Many thanks to Jim Albea for our new compost bin!

Jim Albea adds kitchen scraps to the compost bin he built for the church.
Jim Albea adds kitchen scraps to the compost bin he built for the church.

Jim Albea has donated a compost bin that he built himself.  It’s on the playground, just outside the back door by the elevator.

The goal is to reduce waste going to the landfill, while producing a nourishing soil amendment that we can use on church grounds.  There is a science to it, as explained by Cornell University,  Oregon State, and other reliable sources, but we don’t need to worry too much about it, as it will all break down in time.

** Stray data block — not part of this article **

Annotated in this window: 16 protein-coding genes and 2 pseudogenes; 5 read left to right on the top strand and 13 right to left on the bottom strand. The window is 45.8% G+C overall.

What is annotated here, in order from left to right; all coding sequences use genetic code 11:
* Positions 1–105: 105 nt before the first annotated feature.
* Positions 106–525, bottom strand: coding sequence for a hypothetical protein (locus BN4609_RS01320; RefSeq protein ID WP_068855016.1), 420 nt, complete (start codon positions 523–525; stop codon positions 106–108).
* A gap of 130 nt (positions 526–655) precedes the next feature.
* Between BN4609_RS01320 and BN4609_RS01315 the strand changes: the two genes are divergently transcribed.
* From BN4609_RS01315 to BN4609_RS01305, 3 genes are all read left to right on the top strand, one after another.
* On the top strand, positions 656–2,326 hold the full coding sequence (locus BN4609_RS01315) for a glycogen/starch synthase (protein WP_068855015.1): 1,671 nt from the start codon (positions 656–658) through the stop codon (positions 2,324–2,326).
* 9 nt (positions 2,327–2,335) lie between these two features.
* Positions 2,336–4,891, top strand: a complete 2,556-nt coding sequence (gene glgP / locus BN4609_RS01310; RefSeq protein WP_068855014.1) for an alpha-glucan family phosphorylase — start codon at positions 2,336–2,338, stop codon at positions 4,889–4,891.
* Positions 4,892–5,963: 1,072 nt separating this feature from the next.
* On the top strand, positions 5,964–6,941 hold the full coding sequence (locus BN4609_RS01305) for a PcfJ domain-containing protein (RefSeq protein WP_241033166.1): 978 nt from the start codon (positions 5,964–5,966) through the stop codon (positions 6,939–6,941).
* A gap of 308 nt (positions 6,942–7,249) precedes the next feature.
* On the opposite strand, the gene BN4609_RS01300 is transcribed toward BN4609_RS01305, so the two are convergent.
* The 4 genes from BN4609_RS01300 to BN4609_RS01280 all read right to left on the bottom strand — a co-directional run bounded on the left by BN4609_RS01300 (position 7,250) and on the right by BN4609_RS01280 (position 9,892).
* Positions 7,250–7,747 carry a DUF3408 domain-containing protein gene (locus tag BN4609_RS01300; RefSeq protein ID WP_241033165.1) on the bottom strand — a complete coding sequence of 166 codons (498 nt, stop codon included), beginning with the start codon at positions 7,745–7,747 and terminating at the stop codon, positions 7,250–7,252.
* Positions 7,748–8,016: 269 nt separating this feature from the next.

The structure is a “two bin” system.  Kitchen scraps, considered “green,” high-nitrogen ingredients, should be placed n the “active” side, and may be covered with the newspapers or other “brown,” high-carbon material stored in the other side. When the first side fills up we can start adding new material to the other side.  As the second bin fills up, the first bin finishes composting and we can start using it as fertilizer.  Then about when the second bin is full the first one is empty and ready for new material again.